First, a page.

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Palmer, Bryan D.

Vancouver, New Star Books. 1987. 120pp, paper. ISBN 0-919573-64-9 (cloth) $13.95, 0-919573-65-7 (paper) $6.95.CIP

Grades 11 and up
Reviewed by John D. Crawford

Volume 15 Number 4
1987 July

This is an interesting survey of the growth of Operation Solidarity in reaction to the Social Credit policies of the last Bill Bennett administration. This opposition came to a climax in 1983 when, for a brief period, it appeared that Solidarity could become a permanent fixture on the political landscape of British Columbia. In fact, the movement was to wither away, and in analysing its demise. Bryan Palmer points the finger at the leadership as being the chief cause of the demise.

This essay places Solidarity in historical context through a brief outline of recent British Columbia and Canadian legislation and through mention of such events as the Brilish General Strike of 1926. A scattering of references to Marx, Lenin, and Troisky suggests that the author sees the situation in terms of the need for revolutionary improvements in the political situation in British Columbia, where polarization seems to be resulting from the deep divisions between the political representatives of opposing interest groups.

This book is indispensable for anyone interested in Operation Solidarity. While the political perspective of the author limits the objectivity, the attention to detail provides the reader with sufficient information with which to come to conclusions. Like all good stories, the tale of Solidarity as presented by the author starts at the beginning and finishes at the end. and as a straightforward piece of narrative history the essay is a success. Mr. Palmer's thesis attributing blame to the leadership of Solidarity has some merit, but may be considered by some as an exhortation to go down with a sinking ship.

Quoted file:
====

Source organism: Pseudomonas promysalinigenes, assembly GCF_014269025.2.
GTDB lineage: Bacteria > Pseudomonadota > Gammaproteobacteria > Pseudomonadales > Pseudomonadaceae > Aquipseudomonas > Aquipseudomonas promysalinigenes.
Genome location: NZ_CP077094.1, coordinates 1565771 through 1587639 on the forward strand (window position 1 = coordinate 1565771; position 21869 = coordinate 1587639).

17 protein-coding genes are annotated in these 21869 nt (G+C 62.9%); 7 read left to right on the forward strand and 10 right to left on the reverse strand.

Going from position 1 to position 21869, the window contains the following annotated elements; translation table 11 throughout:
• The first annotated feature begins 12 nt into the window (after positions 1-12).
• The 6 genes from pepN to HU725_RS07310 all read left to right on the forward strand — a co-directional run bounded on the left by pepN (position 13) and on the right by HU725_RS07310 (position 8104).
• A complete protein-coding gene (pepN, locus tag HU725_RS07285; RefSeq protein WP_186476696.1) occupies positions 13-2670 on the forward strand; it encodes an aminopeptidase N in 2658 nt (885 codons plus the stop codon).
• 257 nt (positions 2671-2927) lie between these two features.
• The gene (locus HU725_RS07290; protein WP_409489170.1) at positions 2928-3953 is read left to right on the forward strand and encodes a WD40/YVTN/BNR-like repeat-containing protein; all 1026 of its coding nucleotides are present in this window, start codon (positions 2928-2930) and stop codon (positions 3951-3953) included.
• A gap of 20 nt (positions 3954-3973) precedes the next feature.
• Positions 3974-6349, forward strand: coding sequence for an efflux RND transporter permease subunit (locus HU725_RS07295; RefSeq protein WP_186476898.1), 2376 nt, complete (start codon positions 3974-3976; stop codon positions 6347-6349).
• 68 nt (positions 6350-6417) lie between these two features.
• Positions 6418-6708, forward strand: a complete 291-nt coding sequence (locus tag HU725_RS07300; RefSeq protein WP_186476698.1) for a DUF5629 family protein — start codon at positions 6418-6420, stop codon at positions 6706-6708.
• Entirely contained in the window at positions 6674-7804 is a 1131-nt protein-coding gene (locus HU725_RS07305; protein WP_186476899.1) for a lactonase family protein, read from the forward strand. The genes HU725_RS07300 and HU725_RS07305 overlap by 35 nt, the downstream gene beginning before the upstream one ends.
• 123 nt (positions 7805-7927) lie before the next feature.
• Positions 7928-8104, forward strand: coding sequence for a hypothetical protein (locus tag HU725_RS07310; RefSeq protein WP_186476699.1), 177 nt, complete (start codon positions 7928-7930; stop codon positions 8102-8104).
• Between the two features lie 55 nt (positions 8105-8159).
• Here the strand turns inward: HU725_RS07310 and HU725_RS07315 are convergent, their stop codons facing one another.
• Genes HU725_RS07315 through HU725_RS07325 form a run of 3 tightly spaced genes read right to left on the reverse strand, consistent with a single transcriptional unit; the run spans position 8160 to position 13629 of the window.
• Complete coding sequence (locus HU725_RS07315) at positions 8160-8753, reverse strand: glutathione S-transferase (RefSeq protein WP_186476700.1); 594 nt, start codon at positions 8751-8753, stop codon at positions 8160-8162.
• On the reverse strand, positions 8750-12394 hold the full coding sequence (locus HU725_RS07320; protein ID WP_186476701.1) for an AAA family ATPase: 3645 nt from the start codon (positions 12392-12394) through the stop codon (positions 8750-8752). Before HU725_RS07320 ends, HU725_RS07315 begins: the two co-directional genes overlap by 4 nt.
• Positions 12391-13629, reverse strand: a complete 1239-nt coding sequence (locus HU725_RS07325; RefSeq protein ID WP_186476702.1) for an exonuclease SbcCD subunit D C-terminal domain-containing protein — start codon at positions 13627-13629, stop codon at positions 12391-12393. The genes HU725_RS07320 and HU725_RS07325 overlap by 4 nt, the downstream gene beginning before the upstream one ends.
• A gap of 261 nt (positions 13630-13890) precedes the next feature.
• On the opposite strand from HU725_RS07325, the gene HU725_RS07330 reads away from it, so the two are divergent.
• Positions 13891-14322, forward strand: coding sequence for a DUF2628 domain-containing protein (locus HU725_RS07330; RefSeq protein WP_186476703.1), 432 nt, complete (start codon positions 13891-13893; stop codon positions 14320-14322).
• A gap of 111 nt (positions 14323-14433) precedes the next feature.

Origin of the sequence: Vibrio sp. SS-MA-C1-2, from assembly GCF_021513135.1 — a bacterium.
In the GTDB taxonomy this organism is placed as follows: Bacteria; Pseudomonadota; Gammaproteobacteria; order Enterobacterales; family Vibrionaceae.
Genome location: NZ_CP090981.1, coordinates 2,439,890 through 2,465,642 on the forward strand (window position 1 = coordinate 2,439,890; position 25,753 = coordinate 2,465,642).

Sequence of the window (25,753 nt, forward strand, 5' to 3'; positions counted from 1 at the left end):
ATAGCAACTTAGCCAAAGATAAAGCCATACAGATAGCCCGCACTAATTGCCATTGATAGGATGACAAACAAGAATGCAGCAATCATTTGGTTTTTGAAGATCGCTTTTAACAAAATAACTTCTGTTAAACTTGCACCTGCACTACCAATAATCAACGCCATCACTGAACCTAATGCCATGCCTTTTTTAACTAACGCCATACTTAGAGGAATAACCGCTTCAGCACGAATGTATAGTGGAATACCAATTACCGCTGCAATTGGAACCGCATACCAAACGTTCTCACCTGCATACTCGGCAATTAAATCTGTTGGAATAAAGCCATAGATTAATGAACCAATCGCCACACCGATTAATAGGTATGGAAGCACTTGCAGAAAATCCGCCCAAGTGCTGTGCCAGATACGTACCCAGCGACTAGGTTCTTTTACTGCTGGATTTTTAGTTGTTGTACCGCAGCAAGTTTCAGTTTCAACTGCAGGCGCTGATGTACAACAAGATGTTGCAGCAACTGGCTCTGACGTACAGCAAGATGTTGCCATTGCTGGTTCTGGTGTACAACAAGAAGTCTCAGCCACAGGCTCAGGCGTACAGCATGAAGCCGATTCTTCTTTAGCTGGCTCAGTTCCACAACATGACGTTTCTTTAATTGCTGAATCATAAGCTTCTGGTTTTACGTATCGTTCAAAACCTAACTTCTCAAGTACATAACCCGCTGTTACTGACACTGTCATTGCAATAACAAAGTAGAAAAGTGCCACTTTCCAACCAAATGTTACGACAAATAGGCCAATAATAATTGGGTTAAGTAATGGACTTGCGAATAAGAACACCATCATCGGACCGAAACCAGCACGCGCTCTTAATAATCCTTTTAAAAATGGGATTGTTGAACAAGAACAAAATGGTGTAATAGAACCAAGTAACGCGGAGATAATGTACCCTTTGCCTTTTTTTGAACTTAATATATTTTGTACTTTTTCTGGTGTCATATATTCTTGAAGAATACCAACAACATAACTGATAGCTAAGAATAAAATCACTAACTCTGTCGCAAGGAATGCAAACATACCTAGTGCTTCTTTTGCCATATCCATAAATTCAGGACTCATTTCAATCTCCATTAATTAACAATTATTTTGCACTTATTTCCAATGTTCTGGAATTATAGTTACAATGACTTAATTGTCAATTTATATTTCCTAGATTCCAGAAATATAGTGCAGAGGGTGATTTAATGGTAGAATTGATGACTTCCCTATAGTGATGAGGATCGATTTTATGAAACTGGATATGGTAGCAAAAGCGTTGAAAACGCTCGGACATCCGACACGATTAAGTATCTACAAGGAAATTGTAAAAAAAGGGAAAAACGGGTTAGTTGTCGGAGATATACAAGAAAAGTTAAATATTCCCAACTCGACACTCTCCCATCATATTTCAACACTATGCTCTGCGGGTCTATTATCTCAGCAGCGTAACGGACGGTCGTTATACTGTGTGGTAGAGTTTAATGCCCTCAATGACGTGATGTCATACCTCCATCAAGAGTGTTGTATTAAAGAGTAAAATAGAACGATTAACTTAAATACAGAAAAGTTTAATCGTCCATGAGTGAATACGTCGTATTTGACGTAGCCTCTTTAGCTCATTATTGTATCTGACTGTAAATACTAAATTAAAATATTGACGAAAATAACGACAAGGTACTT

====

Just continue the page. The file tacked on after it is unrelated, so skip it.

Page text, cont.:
The book is well written and has an intensity that indicates the feeling held by the author for his subject. An index is not necessary, and fifteen pages of notes attest to copious research. This very interesting examination of Operation Solidarity provides the reader with the facts and the flavour of a brief period of recent British Columbia history when voices once again cried in the wilderness.

John D. Crawford, Blanshard School, Victoria, B.C.
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